The series premiered in the US on September 17, 1972, and ended on February 28, 1983, with the finale, showcased as a television film, titled “Goodbye, Farewell and Amen”, becoming the most-watched and highest-rated single television episode in US television history at the time, with a record-breaking 125 million viewers (60.2 rating and 77 share), according to the New York Times. It had struggled in its first season and was at risk of being cancelled. In season two, M*A*S*H was placed in a better time slot by CBS (airing after the popular All in the Family); the show then became one of the top 10 programs of the year and stayed in the top 20 programs for the rest of its run. It is still broadcast in syndication on various television stations. The series, which depicted events occurring during a three-year war, spanned 256 episodes and lasted 11 seasons. The Korean War lasted 1,128 days, meaning each episode of the series would have averaged almost four and a half days of real time. Many of the stories in the early seasons are based on tales told by real MASH surgeons who were interviewed by the production team. Like the movie, the series was as much an allegory about the Vietnam War (still in progress when the show began) as it was about the Korean War.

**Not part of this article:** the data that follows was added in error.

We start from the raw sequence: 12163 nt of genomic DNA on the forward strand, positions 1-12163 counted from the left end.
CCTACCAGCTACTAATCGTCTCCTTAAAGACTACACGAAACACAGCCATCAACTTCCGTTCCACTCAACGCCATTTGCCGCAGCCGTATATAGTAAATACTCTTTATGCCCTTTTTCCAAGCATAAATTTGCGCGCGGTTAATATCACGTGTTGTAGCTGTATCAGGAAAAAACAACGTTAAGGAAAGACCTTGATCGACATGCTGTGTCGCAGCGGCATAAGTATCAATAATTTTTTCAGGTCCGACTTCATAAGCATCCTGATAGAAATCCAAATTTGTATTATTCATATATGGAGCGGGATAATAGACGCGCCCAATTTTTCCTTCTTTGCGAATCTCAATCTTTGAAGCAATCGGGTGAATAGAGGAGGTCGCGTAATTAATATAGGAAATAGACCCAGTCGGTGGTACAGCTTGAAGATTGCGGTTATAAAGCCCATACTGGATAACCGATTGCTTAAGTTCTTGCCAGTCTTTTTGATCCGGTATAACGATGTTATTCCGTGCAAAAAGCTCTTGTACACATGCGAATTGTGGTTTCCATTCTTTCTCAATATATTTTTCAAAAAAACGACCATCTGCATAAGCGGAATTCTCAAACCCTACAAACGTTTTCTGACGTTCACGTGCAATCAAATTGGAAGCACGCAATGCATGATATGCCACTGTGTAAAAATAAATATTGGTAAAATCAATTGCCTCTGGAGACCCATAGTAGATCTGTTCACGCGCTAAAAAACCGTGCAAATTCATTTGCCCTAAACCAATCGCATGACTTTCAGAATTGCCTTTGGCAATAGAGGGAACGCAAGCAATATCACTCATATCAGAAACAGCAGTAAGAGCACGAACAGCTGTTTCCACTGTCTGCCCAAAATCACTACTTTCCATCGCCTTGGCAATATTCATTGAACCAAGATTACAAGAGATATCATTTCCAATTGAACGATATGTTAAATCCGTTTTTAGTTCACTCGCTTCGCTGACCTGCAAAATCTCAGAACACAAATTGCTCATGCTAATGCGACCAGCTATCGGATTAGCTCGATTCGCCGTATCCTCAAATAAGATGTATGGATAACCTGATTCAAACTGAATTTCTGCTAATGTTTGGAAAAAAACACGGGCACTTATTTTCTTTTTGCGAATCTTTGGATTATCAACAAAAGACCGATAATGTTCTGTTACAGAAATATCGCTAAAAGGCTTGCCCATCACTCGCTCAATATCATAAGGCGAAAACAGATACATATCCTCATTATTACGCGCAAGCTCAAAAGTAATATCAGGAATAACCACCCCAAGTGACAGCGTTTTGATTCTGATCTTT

The episodes “Abyssinia, Henry” and “The Interview” were ranked number 20 and number 80, respectively, on TV Guide’s 100 Greatest Episodes of All Time in 1997. In 2002, M*A*S*H was ranked number 25 on TV Guide’s 50 Greatest TV Shows of All Time. In February 2008, the series was named the number-one smartest TV show of all time by Jim Werdell, chairman of Mensa International, who said that it “had smart repartee and was so much more than a comedy”. In 2013, the Writers Guild of America ranked it as the fifth-best written TV series ever and TV Guide ranked it as the eighth-greatest show of all time. In 2016, Rolling Stone ranked it as the 16th-greatest TV show.